WASHINGTON – In a first, US has hinted at addressing the concerns made by Pakistan regarding the Afghan war and assured to engage with Pakistan in removing Pakistan's concerns. United States has acknowledged that Pakistan had legitimate grievances and the United States was willing to address those concerns.
Principal Deputy Assistant Secretary of State for South and Central Asia Alice Wells confirmed on Monday that senior US and Pakistani officials will hold a series of meetings in Washington and Foreign Secretary Tehmina Janjua will lead the Pakistani delegation.
“We’re certainly not walking away from Pakistan. There will be very intensive dialogue through both our military and our civilian channels to discuss how we can work together,” Ms Wells said and declared that Pakistan had an important role to play in stabilizing Afghanistan .
Contrary to the popular perception that the suspension of aid to Pakistan would be effective, the US official conceded that the suspension of US security aid to Pakistan had failed to force Islamabad to change its policies.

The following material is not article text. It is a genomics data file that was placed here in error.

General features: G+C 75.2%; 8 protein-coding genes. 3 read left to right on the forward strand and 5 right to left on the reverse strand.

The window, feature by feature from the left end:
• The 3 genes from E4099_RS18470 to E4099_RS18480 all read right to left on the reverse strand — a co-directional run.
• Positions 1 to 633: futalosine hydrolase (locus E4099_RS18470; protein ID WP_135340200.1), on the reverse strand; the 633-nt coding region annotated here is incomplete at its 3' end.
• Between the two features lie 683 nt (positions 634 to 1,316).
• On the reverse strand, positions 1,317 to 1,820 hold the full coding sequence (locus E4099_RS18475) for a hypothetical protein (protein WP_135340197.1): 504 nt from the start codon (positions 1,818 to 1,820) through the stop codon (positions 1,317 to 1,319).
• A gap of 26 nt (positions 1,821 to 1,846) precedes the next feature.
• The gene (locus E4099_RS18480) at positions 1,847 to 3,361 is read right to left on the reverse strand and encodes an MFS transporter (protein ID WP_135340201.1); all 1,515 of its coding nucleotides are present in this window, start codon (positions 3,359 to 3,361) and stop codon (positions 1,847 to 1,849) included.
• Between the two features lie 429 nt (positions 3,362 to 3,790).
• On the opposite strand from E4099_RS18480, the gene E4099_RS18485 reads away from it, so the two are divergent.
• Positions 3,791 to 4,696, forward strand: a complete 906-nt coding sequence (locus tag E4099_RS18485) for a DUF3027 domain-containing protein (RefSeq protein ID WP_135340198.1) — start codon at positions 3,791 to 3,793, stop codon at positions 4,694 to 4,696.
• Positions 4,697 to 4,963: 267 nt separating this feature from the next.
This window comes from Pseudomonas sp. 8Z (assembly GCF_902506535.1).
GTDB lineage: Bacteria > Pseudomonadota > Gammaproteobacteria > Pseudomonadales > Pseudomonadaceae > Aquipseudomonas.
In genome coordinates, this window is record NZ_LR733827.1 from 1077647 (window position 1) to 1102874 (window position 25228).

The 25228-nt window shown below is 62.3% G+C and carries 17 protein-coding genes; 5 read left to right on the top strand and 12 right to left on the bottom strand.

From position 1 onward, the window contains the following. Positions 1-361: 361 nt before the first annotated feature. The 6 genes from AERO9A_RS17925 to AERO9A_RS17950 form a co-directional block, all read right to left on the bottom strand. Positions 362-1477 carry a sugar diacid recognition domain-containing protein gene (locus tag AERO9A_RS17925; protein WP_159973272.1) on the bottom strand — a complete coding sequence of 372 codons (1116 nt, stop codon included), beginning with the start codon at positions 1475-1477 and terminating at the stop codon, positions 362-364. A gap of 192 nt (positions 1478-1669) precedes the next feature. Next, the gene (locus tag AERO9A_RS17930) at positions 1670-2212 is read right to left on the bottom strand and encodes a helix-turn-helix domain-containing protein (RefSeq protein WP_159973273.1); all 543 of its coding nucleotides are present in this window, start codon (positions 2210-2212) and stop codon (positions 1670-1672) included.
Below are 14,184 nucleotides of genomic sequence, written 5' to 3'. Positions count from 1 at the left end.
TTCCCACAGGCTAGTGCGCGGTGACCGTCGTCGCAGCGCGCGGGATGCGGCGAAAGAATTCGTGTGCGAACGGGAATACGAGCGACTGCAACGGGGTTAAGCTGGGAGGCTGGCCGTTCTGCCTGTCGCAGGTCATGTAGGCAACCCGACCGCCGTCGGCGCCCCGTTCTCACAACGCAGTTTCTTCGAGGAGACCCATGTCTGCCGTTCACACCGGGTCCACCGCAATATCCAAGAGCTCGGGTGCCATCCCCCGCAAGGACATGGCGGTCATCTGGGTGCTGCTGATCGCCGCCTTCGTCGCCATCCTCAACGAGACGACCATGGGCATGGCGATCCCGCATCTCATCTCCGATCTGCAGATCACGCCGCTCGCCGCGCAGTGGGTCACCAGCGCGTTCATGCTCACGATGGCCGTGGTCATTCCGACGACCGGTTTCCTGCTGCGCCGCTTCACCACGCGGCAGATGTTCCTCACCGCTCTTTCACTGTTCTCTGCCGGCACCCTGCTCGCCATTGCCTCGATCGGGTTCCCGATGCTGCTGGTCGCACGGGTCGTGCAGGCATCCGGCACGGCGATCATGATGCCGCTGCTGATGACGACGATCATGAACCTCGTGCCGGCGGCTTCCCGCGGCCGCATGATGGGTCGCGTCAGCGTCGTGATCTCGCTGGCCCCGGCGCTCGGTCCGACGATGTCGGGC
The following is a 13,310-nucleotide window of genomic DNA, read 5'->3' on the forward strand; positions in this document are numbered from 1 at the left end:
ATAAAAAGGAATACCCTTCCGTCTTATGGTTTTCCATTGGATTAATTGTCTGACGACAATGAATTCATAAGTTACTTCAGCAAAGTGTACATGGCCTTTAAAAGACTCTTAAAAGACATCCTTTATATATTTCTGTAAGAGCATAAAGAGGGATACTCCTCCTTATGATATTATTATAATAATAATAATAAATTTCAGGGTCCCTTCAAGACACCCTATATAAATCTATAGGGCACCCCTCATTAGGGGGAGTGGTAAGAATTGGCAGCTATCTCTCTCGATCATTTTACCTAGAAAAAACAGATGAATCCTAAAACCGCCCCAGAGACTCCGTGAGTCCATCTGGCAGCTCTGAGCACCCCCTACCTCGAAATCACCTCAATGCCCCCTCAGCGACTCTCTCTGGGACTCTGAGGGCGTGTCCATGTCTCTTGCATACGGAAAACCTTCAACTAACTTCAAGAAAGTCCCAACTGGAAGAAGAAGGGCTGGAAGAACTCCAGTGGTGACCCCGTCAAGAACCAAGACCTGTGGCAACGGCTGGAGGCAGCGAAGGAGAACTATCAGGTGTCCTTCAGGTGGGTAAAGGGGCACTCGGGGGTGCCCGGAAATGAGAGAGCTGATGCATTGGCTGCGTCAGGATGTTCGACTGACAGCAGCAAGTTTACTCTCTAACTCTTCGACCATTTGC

“We’ve not seen decisive and sustained changes yet in Pakistan’s behavior, but certainly, we are continuing to engage with Pakistan over areas where we think they can play a helpful role in changing the calculus of the Taliban,” said Wells.
It bears mentioning that Secretary Janjua headed to Washington on a crucial visit earlier this week to mend the frayed relations between the allies.
The current visit is important in the purview of strained ties between Washington and Islamabad, especially after President Trump’s decision to halt the aid to Pakistan.
Ms Wells said that at the State Department, Secretary Janjua will meet Deputy Secretary John Sullivan, dismissing earlier speculations that the visitors may only meet junior level officials.
Last week, a senior director for South and Central Asia at the White House National Security Council, Lisa Curtis, visited Islamabad to discuss the bilateral issue and Pakistan’s efforts against terrorism.
Alice Wells told reporters she had been struck by Ghani’s proposal regarding peace talks with Taliban, to let them open office in Kabul.
“I heard him offering a dignified process,” she said.
“This is not a surrender that’s being offered to the Taliban, but a dignified process for reaching a political framework,” she added, noting that the Kabul conference was “really a historic benchmark event.”